One man had a stroke. Another is fighting cancer. A third is deaf. One woman is blind in one eye and has only partial sight in the other. A couple are grieving the loss of their only child.
But for several hours a day five days a week, the 10 to 15 elderly people on the shuffleboard courts at the Paramount Community Center forget their ailments or misfortunes and concentrate on shuffleboard.
"We all have our oddities, but this keeps us going. It's our therapy," Leona Johnson said.
Johnson and her husband, Arnold, both 73, lost their only child, Luanne Johnson, 43, who died of an aneurysm in May. Through all of their pain, the game helped them endure, Arnold Johnson said.
The Johnsons are founders of the Paramount Shufflers, a 5-year-old shuffleboard club. They spent years lobbying city officials to improve the facilities at the Community Center.
The couple and other members of the Shufflers, along with Long Beach resident Joy Moore, also helped organize the Houghton Park shuffleboard club in North Long Beach.
From 2:30 to about 5 p.m. each day, the Paramount Shufflers can be found pushing yellow and black rubber discs, which are about six inches in diameter, up and down the cement courts with metal-prong cue sticks. A player can score from 7 to 10 points when his disc lands on a certain area of the triangular-shaped goal. A player can prevent a score by striking his opponent's disc and knocking it from the triangle.
Bad weather is the only thing that stops them. Temperatures in the 100s and gusty winds caused them to suspend their game one day recently.
Paramount resident Irene Philerick, 68, who started playing in December after a cataract operation on her right eye, echoed the group sentiments when she said: "I'd rather do this than eat."
But Philerick does eat every day at the center's Elderly Nutrition Program with the other players from 1:30 to 2:30 p.m., Monday through Friday, before they retreat to the courts.
These shuffleboard fanatics pay $5 a year to join the Paramount Shufflers. The money buys cookies and refreshments. Besides playing against each other, some of them travel to clubs in other cities to compete, while a few take part in statewide competition.
"The game gets them out in the air. It occupies their time. It is also competitive," said Moore, 57, a former Cal State Dominguez Hills student.
Moore met the Shufflers in the fall of 1989, while serving an internship at Houghton Park in North Long Beach. The internship was part of a requirement for Moore to receive her bachelor of arts degree in human services in June.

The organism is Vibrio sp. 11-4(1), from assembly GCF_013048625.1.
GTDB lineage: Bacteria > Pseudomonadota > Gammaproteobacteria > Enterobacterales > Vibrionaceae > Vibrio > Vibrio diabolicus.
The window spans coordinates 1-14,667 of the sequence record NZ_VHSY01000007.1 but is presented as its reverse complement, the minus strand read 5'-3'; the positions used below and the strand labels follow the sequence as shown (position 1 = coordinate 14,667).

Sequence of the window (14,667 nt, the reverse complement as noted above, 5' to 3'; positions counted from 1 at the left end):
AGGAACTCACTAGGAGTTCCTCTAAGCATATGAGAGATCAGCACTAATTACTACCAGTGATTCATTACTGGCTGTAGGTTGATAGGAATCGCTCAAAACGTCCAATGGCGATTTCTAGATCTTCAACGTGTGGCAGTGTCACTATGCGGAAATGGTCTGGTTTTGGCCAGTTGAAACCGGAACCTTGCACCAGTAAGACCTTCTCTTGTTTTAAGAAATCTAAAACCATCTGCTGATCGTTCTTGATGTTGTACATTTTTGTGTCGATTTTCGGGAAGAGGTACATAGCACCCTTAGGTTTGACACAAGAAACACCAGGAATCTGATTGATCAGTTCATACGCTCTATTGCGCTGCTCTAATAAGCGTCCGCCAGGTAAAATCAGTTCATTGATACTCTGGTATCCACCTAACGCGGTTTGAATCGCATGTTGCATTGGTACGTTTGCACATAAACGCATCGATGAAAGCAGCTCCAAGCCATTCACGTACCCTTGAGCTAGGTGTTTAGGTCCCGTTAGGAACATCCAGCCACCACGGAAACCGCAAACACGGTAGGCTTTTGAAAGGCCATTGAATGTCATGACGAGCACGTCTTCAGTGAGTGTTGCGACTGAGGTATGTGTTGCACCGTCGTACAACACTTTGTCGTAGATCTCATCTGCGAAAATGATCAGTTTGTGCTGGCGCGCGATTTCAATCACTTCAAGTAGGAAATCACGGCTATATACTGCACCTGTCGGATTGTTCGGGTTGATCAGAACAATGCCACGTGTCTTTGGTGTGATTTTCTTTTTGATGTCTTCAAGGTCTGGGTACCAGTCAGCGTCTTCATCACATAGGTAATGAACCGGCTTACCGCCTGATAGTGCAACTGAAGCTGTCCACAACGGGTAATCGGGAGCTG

"The eight courts at Houghton were in bad condition. There were no benches, no scoreboard or covering for shade for the players," Moore said.
"I went to Paramount to find out what shuffleboard was all about. The Paramount players are real nice. And they know the game. You can't go around them unless you play shuffleboard. They even got me to play."
Moore said that with the assistance of the Johnsons and other Paramount players, who went to North Long Beach and gave demonstrations, the Houghton Park players have been able to start a shuffleboard club. The city of Long Beach resurfaced the Houghton Park courts and installed benches and scoreboards. But the courts remain without covering, Moore said.
The Johnsons started attending the Paramount Community Center in the mid-1980s. The couple spent four years lobbying Paramount city officials to build wooden sun coverings for all of the six concrete courts. Only three courts had covers when the Johnsons arrived. The couple also persuaded the city to build additional benches.
"The Johnsons are tough. They are persistent," Paramount Deputy City Manager Patrick West said.
In the last year and a half, the city has spent approximately $5,000 for improvements on the courts, said Richard Leahy, another deputy city manager.
The Johnsons said they intend to try and get city officials to install lights so games can be played at night, and will ask that the area be enclosed to give further protection from the wind and sun.
"We know this could take a long time. City money has to go for other things, but they'll finally get around to us," Leona Johnson said.
Arnold Johnson is president of the Shufflers; Leona is treasurer. Together they act as motivators to the other players. They encourage the others to keep playing, and not to give in to problems.
Hershel Sparks, 76, is one of those who was encouraged to continue playing after he had a stroke that affected his right upper body several years ago.
Eustolio Sanchez, who is deaf and at 92 is the oldest member, is a regular player. Harley Priddy, 74, the club's best player, comes from his home in Downey to Paramount because he enjoys the camaraderie. Priddy won a silver medal for second place in the Long Beach Senior Games in May. Game events included shuffleboard, swimming, bridge and bowling.
Ernest Calonge, 80, who started playing about three years ago after a prostate cancer operation, said that not only is the game therapy but it is simple. Anyone can play.
"It doesn't take much brainpower or muscles," Calonge said. "You can waste a lot of time. It's a lot of fun."